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The Known And Unknown Guests Who Came To Bid Farewell To Billy Graham

Tonieh Ross, a Charlotte resident who grew up in Liberia, said Billy Graham's style of preaching was what made him special.
Gwendolyn Glenn

Dignitaries and celebrities were among the estimated 2000 people invited to the funeral of Rev. Billy Graham on Friday. President Donald Trump, the First Lady and Vice President Mike Pence attended the service that was peppered with humorous remarks by family members as they reflected on the impact Rev. Graham had on their lives.

There are also people whose names you probably don’t recognize, including Jay Stone, who learned of Graham from his grandmother. 

“She called him Billy Grim and from a young age knowing the respect my grandmom had for Graham, I had to be here,” Stone said. 

Stone is the curator of the Houston Museum of African American culture. He says he always appreciated the themes Graham focused on when listening to his grandmother.

“His message was always clear, one of love, thinking about one’s salvation,” he said.

That kind of message resonated with Tonieh Ross, a Charlotte resident. She grew up in Liberia, a country where Graham preached many times.

“Having a war, going through losing most of my family members, turning to Jesus Christ, I enjoyed his preaching it was simple, not complicated, he made it easy,” Ross said. “There’s not a word to say how I feel, I’m humbled, honored, I’m rejoicing and I’m not sad because I know where he is … tears of joy, yes”

Those attending the funeral came from diverse backgrounds and they talked about how Graham mingled with people from all walks of life. 

Dr. Robert Coleman, a former dean of Graham’s international evangelical school.
Credit Gwendolyn Glenn / WFAE
Dr. Robert Coleman, a former dean of Graham’s international evangelical school.

“He was a servant and loved to make little folks feel like big people,” said Dr. Robert Coleman, a former dean of Graham’s international evangelical school.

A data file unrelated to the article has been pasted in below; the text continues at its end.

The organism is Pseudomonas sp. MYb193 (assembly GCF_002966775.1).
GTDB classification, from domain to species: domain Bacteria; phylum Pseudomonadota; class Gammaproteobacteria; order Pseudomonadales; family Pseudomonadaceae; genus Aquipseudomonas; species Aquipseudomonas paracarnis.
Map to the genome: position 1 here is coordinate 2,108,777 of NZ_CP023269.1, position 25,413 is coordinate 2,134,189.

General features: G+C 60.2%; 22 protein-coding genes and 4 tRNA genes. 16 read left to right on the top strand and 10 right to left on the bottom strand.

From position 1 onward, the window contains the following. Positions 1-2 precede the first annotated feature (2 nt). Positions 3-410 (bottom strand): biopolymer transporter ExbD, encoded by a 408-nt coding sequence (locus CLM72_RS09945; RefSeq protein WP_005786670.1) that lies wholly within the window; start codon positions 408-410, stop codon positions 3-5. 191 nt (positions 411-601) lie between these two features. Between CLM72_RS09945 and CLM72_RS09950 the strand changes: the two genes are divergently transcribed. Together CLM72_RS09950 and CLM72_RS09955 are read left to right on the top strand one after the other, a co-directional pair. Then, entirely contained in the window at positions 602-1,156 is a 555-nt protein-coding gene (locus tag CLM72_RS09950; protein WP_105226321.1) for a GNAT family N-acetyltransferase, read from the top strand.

Coleman says he met Graham in 1957 as a young man when he was starting out teaching evangelism. His brother, who was working the gate where Graham was holding one of his crusades, introduced them.

“He called me Bob, Bob come up here on the platform and sit with me tonight,” he said. “I’d never met Billy. He doesn’t know me from and I walked up those steps and sat on the platform behind him. That’s characteristic of Billy.”

That kind of gesture is what many say added to the attraction people had for Graham and his ministry. But Rick Warren, author of “The Purpose Driven Life,” says there was so much more to Graham than charisma that attributed to his long reach and longevity.

“The fact that he made it all those years without any scandal,” Warren said. “BG built his life on important values like integrity, humility, generosity and I think it’s his character that carried him.”

That character made Graham a standard voice in the staunchly Catholic home of Timothy Dolan. Dolan is now Archbishop of New York. 

“Billy Graham was a towering influence in my life growing up in 50s and 60 and I said I want to do what he does,” Dolan said. “I am so honored his family invited me as a Catholic representation. Billy was a bridge builder and to welcome Catholics wasn’t always blessed so I’m honored to be here.”

It was not a sad day for Dolan and others. Many said it was a celebration. After all, they say he is where he wanted to be all along, in heaven.

Gwendolyn is an award-winning journalist who has covered a broad range of stories on the local and national levels. Her experience includes producing on-air reports for National Public Radio and she worked full-time as a producer for NPR’s All Things Considered news program for five years. She worked for several years as an on-air contract reporter for CNN in Atlanta and worked in print as a reporter for the Baltimore Sun Media Group, The Washington Post and covered Congress and various federal agencies for the Daily Environment Report and Real Estate Finance Today. Glenn has won awards for her reports from the Maryland-DC-Delaware Press Association, SNA and the first-place radio award from the National Association of Black Journalists.